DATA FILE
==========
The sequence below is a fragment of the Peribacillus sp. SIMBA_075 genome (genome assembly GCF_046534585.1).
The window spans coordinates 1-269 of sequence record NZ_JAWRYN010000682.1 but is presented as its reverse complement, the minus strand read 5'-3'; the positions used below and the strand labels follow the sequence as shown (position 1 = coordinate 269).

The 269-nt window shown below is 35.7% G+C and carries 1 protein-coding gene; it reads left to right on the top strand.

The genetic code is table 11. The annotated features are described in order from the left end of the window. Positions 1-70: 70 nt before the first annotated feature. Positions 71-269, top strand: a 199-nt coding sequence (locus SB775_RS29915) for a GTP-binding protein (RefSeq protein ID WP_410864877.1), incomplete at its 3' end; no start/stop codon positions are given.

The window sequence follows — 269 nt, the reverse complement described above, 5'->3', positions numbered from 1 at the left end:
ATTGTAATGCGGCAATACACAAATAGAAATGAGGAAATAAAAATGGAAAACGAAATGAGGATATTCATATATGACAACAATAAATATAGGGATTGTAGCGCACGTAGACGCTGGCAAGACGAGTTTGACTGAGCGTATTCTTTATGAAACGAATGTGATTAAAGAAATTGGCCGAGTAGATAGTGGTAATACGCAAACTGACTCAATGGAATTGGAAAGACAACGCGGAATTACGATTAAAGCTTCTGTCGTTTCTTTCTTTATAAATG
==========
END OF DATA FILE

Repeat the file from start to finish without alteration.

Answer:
The sequence below is a fragment of the Peribacillus sp. SIMBA_075 genome (genome assembly GCF_046534585.1).
The window spans coordinates 1-269 of sequence record NZ_JAWRYN010000682.1 but is presented as its reverse complement, the minus strand read 5'-3'; the positions used below and the strand labels follow the sequence as shown (position 1 = coordinate 269).

The 269-nt window shown below is 35.7% G+C and carries 1 protein-coding gene; it reads left to right on the top strand.

The genetic code is table 11. The annotated features are described in order from the left end of the window. Positions 1-70: 70 nt before the first annotated feature. Positions 71-269, top strand: a 199-nt coding sequence (locus SB775_RS29915) for a GTP-binding protein (RefSeq protein ID WP_410864877.1), incomplete at its 3' end; no start/stop codon positions are given.

The window sequence follows — 269 nt, the reverse complement described above, 5'->3', positions numbered from 1 at the left end:
ATTGTAATGCGGCAATACACAAATAGAAATGAGGAAATAAAAATGGAAAACGAAATGAGGATATTCATATATGACAACAATAAATATAGGGATTGTAGCGCACGTAGACGCTGGCAAGACGAGTTTGACTGAGCGTATTCTTTATGAAACGAATGTGATTAAAGAAATTGGCCGAGTAGATAGTGGTAATACGCAAACTGACTCAATGGAATTGGAAAGACAACGCGGAATTACGATTAAAGCTTCTGTCGTTTCTTTCTTTATAAATG